HR processes within FM organisations are best placed to progress this SDG, and the SFMI measure criteria including ‘Diversity’, ‘Employee Development’, ‘Employment’, and ‘Stakeholder Engagement’ to monitor assessed organisations on the sustainability of their approaches to each. The SDG 10 goals include promoting inclusiveness based on a range of protected characteristics, and many leading FM providers are already monitoring a sophisticated granularity of datasets on these. Fewer, however, are designing specific initiatives to address negative trends in the data. This SDG also seeks to address wages – an issue captured within the employee development criterion where we investigate whether the FM provider has committed to paying a fair wage or living wage. ABM have developed a system for one of their clients that assessed the current marketplace to enable them to track progress on whether operatives were being paid above average wages for the geography, or whether there were cases to be made to increase these wages in line with others in the region. Andy Donnell, MD at ABM UK states that “this approach expresses our commitment to continual improvement and dedication to our workforce through innovation and proactive research”.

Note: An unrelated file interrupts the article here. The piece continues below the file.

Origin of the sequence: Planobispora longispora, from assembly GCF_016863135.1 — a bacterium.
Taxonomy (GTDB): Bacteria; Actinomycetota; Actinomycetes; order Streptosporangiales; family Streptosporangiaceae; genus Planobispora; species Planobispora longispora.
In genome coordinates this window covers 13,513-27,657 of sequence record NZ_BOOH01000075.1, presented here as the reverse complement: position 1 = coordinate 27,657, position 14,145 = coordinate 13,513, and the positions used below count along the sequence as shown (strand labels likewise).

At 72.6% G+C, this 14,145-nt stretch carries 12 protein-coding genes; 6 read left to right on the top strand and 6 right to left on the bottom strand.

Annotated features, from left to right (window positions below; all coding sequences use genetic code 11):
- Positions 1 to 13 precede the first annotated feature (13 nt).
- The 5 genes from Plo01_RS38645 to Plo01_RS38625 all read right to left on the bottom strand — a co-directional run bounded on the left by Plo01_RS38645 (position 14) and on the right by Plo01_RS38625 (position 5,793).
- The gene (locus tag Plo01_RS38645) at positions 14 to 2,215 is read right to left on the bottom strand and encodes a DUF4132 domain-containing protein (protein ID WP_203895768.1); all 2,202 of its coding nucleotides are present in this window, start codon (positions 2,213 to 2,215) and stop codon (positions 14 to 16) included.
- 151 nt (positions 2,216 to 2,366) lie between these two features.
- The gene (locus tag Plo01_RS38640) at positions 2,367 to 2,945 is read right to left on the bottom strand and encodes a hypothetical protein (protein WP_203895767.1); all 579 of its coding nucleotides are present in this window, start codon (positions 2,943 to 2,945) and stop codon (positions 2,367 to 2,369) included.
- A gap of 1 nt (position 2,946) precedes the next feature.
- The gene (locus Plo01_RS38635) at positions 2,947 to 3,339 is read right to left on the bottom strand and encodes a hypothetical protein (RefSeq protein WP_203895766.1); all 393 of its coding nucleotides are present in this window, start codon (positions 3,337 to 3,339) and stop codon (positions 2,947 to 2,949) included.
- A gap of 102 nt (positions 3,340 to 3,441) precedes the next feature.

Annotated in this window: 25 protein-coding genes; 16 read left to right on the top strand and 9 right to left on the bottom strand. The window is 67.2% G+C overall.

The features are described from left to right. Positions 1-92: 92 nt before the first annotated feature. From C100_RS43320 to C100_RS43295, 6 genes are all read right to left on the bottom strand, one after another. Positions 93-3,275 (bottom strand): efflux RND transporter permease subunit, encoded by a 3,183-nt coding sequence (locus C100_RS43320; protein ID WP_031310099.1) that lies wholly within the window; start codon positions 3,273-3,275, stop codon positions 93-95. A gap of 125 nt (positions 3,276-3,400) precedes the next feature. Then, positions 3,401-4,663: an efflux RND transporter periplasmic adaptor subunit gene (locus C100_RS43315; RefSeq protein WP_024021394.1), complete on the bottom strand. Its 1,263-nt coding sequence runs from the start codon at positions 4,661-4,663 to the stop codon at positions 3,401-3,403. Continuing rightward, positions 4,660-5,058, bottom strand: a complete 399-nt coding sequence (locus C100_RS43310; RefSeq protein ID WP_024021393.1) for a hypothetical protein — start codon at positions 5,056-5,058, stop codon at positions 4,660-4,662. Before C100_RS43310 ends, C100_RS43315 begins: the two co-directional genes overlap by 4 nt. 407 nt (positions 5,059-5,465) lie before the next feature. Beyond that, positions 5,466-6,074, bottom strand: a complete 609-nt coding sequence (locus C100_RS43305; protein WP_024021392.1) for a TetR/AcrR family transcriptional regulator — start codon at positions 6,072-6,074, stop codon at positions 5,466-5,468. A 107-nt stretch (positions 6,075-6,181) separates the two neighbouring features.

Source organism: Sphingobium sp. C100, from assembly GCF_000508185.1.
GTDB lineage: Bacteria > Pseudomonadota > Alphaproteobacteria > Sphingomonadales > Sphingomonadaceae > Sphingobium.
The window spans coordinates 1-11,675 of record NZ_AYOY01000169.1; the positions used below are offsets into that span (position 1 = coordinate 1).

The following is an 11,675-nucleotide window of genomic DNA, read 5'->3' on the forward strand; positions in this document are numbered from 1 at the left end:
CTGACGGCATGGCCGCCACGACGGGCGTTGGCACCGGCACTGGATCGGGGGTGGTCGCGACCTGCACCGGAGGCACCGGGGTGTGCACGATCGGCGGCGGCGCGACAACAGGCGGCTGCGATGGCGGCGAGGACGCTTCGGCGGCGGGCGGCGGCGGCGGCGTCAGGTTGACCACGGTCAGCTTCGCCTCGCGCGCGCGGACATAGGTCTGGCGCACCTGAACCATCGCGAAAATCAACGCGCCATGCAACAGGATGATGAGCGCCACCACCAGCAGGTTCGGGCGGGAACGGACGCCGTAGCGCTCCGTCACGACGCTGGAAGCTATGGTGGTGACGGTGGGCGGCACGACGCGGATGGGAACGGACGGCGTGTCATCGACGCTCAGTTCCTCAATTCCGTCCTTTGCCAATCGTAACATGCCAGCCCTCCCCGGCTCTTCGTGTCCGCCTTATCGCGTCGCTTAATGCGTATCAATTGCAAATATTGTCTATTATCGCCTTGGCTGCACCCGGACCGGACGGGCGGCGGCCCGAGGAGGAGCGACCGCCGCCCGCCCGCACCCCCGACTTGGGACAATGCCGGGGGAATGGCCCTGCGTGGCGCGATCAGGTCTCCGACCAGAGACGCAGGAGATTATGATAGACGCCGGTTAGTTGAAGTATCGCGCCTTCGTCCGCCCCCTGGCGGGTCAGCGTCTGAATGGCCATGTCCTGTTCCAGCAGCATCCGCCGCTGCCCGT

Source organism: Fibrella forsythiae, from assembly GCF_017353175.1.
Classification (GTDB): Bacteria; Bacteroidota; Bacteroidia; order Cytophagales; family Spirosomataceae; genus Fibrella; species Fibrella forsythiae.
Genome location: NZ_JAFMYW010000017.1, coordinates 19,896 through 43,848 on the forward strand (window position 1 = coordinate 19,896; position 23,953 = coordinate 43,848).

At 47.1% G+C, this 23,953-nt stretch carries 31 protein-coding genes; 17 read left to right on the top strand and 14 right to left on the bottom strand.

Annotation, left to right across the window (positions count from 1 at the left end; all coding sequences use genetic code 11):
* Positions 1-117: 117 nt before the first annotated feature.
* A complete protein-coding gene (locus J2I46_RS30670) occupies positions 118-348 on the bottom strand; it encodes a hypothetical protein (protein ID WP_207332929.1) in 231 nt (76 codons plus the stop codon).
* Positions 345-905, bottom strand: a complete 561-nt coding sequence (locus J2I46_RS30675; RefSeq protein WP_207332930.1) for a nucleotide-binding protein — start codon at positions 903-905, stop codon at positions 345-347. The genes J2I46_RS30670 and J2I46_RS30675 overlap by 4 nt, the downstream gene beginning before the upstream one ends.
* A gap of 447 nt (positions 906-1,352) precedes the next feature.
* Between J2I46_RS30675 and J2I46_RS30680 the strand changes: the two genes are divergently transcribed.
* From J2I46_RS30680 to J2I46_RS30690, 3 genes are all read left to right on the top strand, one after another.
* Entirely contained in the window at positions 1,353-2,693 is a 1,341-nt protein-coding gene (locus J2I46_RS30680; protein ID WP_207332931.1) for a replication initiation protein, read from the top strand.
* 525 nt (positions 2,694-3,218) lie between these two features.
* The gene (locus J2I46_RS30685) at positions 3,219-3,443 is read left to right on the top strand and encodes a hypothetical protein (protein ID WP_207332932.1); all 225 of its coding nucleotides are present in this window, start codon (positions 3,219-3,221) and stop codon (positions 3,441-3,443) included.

STATUS UPDATE: The integration of equal opportunities and diversity policies into recruitment is present, however, external reporting and general transparency is unclear. Empowering people with an aim to reducing inequalities is predicated on the access to and communication of clear and trustworthy data and information. Therefore, without higher ‘Disclosure’ criteria scores (currently averaging at 3.1 for all assessed organisations over a period of 4 years), the inequities of society will not be removed with the FM sector’s assistance.